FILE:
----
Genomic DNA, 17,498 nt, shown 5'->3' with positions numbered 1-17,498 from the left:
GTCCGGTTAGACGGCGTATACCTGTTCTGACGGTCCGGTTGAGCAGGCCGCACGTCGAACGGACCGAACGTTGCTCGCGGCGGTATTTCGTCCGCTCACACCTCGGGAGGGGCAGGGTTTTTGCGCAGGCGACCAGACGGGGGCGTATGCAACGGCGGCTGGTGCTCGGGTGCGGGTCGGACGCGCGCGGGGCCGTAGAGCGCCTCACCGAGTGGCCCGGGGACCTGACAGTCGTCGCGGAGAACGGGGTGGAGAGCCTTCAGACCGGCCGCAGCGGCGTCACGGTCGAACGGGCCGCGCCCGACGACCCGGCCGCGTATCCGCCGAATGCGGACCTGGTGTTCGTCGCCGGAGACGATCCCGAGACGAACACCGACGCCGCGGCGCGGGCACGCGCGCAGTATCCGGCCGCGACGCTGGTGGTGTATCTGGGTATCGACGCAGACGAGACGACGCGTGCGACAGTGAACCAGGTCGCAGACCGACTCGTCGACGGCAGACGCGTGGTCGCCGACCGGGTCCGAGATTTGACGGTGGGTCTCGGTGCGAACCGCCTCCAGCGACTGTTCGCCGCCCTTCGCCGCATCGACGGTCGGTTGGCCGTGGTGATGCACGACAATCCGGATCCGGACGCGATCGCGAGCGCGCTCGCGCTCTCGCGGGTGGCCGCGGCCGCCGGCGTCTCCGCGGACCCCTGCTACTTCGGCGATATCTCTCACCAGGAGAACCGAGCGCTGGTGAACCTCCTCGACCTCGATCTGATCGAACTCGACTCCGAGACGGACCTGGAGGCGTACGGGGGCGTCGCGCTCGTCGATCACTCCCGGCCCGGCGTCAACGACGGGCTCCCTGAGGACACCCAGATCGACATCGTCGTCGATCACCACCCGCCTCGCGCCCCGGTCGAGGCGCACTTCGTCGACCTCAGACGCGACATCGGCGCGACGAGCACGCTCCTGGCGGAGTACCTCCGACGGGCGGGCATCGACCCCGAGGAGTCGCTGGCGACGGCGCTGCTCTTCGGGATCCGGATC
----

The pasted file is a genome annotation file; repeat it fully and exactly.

Genomic DNA, 17,498 nt, shown 5'->3' with positions numbered 1-17,498 from the left:
GTCCGGTTAGACGGCGTATACCTGTTCTGACGGTCCGGTTGAGCAGGCCGCACGTCGAACGGACCGAACGTTGCTCGCGGCGGTATTTCGTCCGCTCACACCTCGGGAGGGGCAGGGTTTTTGCGCAGGCGACCAGACGGGGGCGTATGCAACGGCGGCTGGTGCTCGGGTGCGGGTCGGACGCGCGCGGGGCCGTAGAGCGCCTCACCGAGTGGCCCGGGGACCTGACAGTCGTCGCGGAGAACGGGGTGGAGAGCCTTCAGACCGGCCGCAGCGGCGTCACGGTCGAACGGGCCGCGCCCGACGACCCGGCCGCGTATCCGCCGAATGCGGACCTGGTGTTCGTCGCCGGAGACGATCCCGAGACGAACACCGACGCCGCGGCGCGGGCACGCGCGCAGTATCCGGCCGCGACGCTGGTGGTGTATCTGGGTATCGACGCAGACGAGACGACGCGTGCGACAGTGAACCAGGTCGCAGACCGACTCGTCGACGGCAGACGCGTGGTCGCCGACCGGGTCCGAGATTTGACGGTGGGTCTCGGTGCGAACCGCCTCCAGCGACTGTTCGCCGCCCTTCGCCGCATCGACGGTCGGTTGGCCGTGGTGATGCACGACAATCCGGATCCGGACGCGATCGCGAGCGCGCTCGCGCTCTCGCGGGTGGCCGCGGCCGCCGGCGTCTCCGCGGACCCCTGCTACTTCGGCGATATCTCTCACCAGGAGAACCGAGCGCTGGTGAACCTCCTCGACCTCGATCTGATCGAACTCGACTCCGAGACGGACCTGGAGGCGTACGGGGGCGTCGCGCTCGTCGATCACTCCCGGCCCGGCGTCAACGACGGGCTCCCTGAGGACACCCAGATCGACATCGTCGTCGATCACCACCCGCCTCGCGCCCCGGTCGAGGCGCACTTCGTCGACCTCAGACGCGACATCGGCGCGACGAGCACGCTCCTGGCGGAGTACCTCCGACGGGCGGGCATCGACCCCGAGGAGTCGCTGGCGACGGCGCTGCTCTTCGGGATCCGGATC